Deregulation of the tumour suppressor PTEN occurs in lung and skin fibrosis and diabetic and ischaemic renal injury. However, the potential role of PTEN and associated mechanisms in the progression of kidney fibrosis is unknown. Tubular and interstitial PTEN expression was dramatically decreased in several models of renal injury, including aristolochic acid nephropathy (AAN), streptozotocin (STZ)-mediated injury and ureteral unilateral obstruction (UUO), correlating with Akt, p53 and SMAD3 activation and fibrosis. Stable silencing of PTEN in HK-2 human tubular epithelial cells induced dedifferentiation and CTGF, PAI-1, vimentin, α-SMA and fibronectin expression, compared to HK-2 cells expressing control shRNA. Furthermore, PTEN knockdown stimulated Akt, SMAD3 and p53(Ser15) phosphorylation, with an accompanying decrease in population density and an increase in epithelial G1 cell cycle arrest. SMAD3 or p53 gene silencing or pharmacological blockade partially suppressed fibrotic gene expression and relieved growth inhibition orchestrated by deficiency or inhibition of PTEN. Similarly, shRNA suppression of PAI-1 rescued the PTEN loss-associated epithelial proliferative arrest. Moreover, TGFβ1-initiated fibrotic gene expression is further enhanced by PTEN depletion. Combined TGFβ1 treatment and PTEN silencing potentiated epithelial cell death via p53-dependent pathways. Thus, PTEN loss initiates tubular dysfunction via SMAD3- and p53-mediated fibrotic gene induction, with accompanying PAI-1-dependent proliferative arrest, and cooperates with TGFβ1 to induce the expression of profibrotic genes and tubular apoptosis.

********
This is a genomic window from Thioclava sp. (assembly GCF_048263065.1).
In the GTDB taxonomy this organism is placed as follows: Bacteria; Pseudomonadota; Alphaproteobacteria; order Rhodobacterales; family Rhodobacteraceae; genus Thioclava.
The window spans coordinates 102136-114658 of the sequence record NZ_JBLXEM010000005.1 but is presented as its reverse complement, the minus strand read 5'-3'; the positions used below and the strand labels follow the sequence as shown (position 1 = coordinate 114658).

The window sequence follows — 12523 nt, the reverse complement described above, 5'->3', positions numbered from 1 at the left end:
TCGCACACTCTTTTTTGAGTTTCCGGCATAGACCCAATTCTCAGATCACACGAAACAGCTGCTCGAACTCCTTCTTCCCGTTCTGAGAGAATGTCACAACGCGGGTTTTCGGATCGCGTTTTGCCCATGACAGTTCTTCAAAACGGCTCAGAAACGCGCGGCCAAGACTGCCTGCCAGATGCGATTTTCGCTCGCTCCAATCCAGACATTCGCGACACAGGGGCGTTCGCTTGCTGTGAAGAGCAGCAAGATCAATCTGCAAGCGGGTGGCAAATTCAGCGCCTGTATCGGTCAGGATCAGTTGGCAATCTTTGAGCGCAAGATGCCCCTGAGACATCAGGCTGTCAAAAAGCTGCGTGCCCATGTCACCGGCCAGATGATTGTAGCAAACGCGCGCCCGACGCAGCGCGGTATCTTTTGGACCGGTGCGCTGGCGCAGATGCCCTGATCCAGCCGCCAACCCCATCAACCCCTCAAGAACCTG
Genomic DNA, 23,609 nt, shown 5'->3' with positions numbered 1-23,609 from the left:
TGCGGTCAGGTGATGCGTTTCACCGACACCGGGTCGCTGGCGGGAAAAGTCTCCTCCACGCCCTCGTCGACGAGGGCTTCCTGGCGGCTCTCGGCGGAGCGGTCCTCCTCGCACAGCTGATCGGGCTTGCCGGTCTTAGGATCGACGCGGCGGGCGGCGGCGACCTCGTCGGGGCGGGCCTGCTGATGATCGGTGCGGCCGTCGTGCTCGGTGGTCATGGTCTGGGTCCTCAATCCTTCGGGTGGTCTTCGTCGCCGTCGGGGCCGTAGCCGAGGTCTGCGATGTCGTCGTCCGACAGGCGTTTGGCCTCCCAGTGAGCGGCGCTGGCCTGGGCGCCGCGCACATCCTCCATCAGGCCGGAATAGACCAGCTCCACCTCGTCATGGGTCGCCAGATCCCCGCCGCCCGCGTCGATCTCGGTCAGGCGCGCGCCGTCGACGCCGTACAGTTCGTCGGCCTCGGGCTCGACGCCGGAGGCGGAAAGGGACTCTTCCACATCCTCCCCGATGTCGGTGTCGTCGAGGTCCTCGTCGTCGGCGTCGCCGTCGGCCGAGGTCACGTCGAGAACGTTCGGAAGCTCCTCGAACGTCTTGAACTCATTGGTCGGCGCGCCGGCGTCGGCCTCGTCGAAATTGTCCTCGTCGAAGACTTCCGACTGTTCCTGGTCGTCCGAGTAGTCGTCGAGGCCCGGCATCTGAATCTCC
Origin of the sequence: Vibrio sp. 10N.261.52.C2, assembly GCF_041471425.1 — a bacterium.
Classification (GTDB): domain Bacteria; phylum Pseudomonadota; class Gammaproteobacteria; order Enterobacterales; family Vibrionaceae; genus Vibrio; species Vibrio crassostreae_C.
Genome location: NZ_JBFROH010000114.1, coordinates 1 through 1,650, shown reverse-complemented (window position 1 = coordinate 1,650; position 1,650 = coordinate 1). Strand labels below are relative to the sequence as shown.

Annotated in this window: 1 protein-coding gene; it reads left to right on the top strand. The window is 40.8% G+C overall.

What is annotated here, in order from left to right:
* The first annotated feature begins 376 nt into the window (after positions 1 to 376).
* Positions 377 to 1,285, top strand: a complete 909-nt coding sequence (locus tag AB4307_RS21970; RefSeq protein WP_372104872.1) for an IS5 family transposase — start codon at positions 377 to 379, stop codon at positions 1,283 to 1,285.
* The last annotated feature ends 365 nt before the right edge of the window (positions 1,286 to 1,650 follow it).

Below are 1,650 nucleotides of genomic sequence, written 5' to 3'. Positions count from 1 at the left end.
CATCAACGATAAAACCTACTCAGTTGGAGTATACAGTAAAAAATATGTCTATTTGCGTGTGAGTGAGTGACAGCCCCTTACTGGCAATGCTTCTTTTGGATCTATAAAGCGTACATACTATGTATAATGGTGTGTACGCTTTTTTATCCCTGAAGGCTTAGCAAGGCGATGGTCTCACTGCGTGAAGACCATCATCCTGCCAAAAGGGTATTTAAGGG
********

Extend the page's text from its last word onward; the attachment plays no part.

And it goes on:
Copyright © 2015 Pathological Society of Great Britain and Ireland. Published by John Wiley & Sons, Ltd.